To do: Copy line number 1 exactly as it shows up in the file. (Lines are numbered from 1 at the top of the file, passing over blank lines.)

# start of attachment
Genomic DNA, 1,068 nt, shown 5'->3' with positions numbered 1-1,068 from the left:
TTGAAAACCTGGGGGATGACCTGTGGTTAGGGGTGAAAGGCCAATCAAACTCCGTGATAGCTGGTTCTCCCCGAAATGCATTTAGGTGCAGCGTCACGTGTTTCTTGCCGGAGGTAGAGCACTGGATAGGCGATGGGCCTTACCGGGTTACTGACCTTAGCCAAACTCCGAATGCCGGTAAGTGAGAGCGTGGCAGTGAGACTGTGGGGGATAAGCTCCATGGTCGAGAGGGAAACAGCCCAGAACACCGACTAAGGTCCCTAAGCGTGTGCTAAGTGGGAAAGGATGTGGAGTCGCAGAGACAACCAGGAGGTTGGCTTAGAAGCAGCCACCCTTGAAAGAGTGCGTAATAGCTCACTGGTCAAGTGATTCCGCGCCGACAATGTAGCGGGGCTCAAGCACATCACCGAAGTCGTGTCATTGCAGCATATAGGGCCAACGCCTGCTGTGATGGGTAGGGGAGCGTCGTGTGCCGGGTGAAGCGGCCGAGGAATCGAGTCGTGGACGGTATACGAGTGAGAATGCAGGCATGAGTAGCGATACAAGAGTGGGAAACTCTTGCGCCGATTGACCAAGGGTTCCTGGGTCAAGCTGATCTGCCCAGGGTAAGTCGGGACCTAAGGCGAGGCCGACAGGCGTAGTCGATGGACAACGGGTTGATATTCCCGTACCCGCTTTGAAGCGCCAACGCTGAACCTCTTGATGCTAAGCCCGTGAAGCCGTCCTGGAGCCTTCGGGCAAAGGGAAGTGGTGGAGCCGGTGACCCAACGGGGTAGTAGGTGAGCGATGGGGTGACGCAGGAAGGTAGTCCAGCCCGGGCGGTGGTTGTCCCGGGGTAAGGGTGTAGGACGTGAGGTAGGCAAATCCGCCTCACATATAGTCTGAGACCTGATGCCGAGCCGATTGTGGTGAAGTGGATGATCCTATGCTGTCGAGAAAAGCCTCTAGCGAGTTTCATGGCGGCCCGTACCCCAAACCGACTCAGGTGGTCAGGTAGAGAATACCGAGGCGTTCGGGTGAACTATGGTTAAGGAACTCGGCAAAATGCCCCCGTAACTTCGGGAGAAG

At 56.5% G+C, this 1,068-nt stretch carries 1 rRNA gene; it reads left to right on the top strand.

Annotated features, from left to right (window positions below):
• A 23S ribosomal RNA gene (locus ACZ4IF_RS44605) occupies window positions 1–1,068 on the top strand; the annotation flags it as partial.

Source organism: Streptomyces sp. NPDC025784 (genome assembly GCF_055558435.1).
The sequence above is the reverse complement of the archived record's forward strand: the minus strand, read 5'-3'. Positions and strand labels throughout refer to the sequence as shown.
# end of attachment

Genomic DNA, 1,068 nt, shown 5'->3' with positions numbered 1-1,068 from the left: